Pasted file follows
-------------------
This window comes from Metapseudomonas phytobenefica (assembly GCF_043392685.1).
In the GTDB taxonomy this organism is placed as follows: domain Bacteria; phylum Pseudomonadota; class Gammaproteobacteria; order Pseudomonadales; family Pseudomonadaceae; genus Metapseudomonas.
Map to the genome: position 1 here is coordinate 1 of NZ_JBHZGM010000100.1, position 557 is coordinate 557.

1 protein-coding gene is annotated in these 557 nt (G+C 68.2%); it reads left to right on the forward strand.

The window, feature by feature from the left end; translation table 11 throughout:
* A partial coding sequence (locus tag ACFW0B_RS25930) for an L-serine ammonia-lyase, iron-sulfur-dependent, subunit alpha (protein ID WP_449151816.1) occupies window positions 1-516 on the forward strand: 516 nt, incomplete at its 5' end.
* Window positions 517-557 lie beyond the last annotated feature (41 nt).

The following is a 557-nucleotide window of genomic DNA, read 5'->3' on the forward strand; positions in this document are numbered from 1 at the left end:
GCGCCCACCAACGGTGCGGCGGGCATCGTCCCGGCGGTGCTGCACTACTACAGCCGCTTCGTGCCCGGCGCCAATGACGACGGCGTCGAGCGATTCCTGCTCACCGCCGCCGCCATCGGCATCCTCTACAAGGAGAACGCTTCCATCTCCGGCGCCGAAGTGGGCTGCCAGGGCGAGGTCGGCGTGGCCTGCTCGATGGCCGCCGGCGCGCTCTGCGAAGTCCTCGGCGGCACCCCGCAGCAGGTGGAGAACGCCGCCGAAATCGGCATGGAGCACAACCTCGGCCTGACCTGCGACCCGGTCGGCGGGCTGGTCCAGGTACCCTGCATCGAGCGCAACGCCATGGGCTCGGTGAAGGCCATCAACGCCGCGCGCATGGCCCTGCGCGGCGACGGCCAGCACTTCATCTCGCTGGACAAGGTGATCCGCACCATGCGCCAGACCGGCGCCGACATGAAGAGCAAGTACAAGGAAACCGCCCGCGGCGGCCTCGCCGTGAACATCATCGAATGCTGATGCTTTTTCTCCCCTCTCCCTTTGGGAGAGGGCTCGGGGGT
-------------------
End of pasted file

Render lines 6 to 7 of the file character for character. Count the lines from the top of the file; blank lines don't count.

* A partial coding sequence (locus tag ACFW0B_RS25930) for an L-serine ammonia-lyase, iron-sulfur-dependent, subunit alpha (protein ID WP_449151816.1) occupies window positions 1-516 on the forward strand: 516 nt, incomplete at its 5' end.
* Window positions 517-557 lie beyond the last annotated feature (41 nt).